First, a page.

Thursday, October 11, 2007

Yays! and Boo-hiss-boos for Krudd

The Yay!: Krudd's money meets his mouth to promise a referendum on fixed, four-year parliamentary terms. And about frickin' time. It is a joke that the election can be called at the whim of a PM - particularly one like this sweetheart, who'll stall as long as electorally possible in the pathetic hope he can still conjur up some last-minute dirt to fling.

Why do we think J-Ho's not putting us all out of our misery by just calling the damn thing? Because his good mate Dennis ShamIam is telling him not to. Personally, I reckon election dates should be determined by we great unwashed voters, not some party hack posing as a journalist.

Four years is a logical term of office. Less elections mean cost savings to the taxpayer and provide elected governments a proper period of time in which to implement its agenda. Fixed dates provide electoral certainty - particularly in these new uncertain times, thanks J-Ho - which in turn strengthens a democracy and its citizens' confidence therein.

The only real negative corollary to this I can see is senators getting eight-year gigs from half-elections. The concept of Barnaby Joyce and/or Steve Fielding wielding significant clout until 2013 is ... scary, to say the least.

Still, you'll never have an entirely perfect system, and this will at least be an improvement on the current one.

The Boo-hiss-boo: Finally, a glimmer of hope Krudd was going to provide us with a genuinely significant point of difference from the Libs: a plan to collaborate with other Asia-Pacific nations to lobby for the abolition of capital punishment - no ifs, no buts, no exceptions.

The fact is, what Robert McClelland highlighted is absolutely correct: The Howard government claims to oppose the death penalty but the opposition is equivocal, subject to what is or is not electorally popular. Krudd has completely caved on this, purely because of McClelland's so-called 'insensitive' timing - and once again shows himself as a little bit different to Howard, but not much, and not where it really matters.

You either support capital punishment or you don't. Similarly, you either respect the laws of other nations or you don't. Either option is fine, but you must be consistent. This government has not been - remember Shapelle Corby and Thomas McCoskar? - and all I saw McClelland doing was pleading for consistency. This was a perfect opportunity for Krudd to clearly distinguish himself and his party from J-Ho's, and he sank.

Don't forget, a lot of terrorists seek martyrdom; in their fucked-up brains, they believe it's helping their deluded cause being executed before the worldwide media after they themselves have executed civilians. Why give them what they want?

And if you're really enthusiastic about effective state punishment, what's better: Depriving a murderer of his life or of his remaining life's liberty, to be aware every day that he'll never be free again? I would've thought the latter would be more appealing to the salivating law-and-order shriekers.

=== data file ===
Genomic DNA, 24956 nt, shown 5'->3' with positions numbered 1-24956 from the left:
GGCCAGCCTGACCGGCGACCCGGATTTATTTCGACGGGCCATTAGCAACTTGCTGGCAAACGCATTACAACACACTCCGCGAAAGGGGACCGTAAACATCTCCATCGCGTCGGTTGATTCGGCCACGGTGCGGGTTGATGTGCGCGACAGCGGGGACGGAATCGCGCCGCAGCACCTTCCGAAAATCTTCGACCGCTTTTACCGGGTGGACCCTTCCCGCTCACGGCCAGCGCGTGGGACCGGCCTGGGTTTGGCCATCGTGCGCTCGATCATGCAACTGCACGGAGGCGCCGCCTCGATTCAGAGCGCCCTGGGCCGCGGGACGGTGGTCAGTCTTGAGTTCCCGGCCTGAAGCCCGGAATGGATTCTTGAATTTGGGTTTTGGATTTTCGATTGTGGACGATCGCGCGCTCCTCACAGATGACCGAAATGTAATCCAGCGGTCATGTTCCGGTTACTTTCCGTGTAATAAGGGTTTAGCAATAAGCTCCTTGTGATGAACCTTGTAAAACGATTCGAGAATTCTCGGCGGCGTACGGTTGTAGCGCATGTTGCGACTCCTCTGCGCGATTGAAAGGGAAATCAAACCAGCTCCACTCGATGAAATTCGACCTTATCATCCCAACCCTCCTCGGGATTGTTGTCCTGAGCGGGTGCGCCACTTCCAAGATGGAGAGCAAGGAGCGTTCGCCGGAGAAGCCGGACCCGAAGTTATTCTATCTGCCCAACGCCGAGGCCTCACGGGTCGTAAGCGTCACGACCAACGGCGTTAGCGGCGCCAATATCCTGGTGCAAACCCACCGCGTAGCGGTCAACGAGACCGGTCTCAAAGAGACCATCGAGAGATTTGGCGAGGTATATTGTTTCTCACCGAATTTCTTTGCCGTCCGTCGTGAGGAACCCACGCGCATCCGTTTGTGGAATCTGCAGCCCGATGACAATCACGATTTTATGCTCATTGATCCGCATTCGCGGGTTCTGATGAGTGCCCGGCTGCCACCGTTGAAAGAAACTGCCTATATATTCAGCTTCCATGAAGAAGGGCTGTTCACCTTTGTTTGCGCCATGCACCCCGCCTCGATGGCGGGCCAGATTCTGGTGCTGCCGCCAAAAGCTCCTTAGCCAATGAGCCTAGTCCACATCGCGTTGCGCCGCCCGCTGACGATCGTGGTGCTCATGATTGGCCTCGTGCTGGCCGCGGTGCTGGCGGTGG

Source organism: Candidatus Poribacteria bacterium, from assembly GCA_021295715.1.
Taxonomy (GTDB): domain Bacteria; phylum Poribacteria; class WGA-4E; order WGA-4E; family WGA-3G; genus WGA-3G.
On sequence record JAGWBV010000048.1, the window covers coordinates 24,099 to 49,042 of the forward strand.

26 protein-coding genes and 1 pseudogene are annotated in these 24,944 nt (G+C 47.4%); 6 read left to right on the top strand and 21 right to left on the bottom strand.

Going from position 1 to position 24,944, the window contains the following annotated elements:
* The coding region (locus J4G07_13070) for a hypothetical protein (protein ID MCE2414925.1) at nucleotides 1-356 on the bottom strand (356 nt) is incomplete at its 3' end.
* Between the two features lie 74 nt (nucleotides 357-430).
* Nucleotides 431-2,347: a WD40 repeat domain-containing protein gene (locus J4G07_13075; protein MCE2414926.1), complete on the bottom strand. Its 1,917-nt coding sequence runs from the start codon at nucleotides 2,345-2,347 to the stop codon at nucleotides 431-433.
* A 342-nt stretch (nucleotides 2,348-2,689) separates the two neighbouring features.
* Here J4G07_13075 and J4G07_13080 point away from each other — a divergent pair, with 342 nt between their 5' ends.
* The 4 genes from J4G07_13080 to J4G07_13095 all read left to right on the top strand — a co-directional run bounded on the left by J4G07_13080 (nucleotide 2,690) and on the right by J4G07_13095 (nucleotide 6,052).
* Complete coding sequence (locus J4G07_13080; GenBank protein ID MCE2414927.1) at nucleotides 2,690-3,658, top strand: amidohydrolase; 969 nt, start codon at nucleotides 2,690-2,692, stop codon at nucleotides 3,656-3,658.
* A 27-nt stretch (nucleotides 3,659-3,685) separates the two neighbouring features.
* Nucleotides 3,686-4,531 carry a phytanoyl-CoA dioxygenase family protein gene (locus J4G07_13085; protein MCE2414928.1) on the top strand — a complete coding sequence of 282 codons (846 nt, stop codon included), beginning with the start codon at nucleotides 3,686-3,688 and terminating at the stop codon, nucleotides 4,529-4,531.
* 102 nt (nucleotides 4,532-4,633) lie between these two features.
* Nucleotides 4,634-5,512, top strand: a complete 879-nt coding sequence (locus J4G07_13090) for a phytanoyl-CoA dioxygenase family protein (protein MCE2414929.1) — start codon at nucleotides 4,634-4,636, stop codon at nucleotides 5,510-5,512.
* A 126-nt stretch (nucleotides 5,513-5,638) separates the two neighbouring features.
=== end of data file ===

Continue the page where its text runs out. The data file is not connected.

At times like this, Krudd's strategies make me think Peter Hartcher is into something labelling him 'Kevohn Roward'. Still, if there's one thing more offensive than Krudd, it's the government's response to him. Here are some pearlers:
J-Ho: He should have been man enough to have accepted responsibility for it, instead of trying to blame somebody else.

Let's just skip past Tampa and AWB, yeah?
J-Ho: If you're the leader of a government and a party and something good happens, you get some of the credit for it. If something bad happens you've got to wear it.

Oh - except of course for interest rates. We'll take sole credit when they're low and blame every other conceivable external factor when they rise. That's cool, yeah?
J-Ho: In the end, I think when Mr Rudd talks about the blame game what he's really saying is it's never his fault, it's somebody else's.

I'm ... just lost for words really. Read Other Sam on this instead. I'm too gosh darn diddily, tootin-tiddly mad.

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At 14/10/07 3:23 pm, Anonymous Andrew said...

I haven't got anything to add, but I really enjoyed this serious post. :D

At 15/10/07 11:19 am, Blogger Jeremy said...

Four year terms are a cop-out. Referenda giving politicians MORE time in office will never pass; particularly in our system, where four year terms for the HoR would mean EIGHT year terms for the Senate.

Fixed three year terms is the proposal Rudd SHOULD be putting, if he were serious.

At 14/1/08 7:37 pm, Anonymous Anonymous said...

Now that St KRudd has decided not to oppose the death sentences of the Bali bombers and essentially repudiated McLelland's speech, I'd be happy to read your views on the matter.


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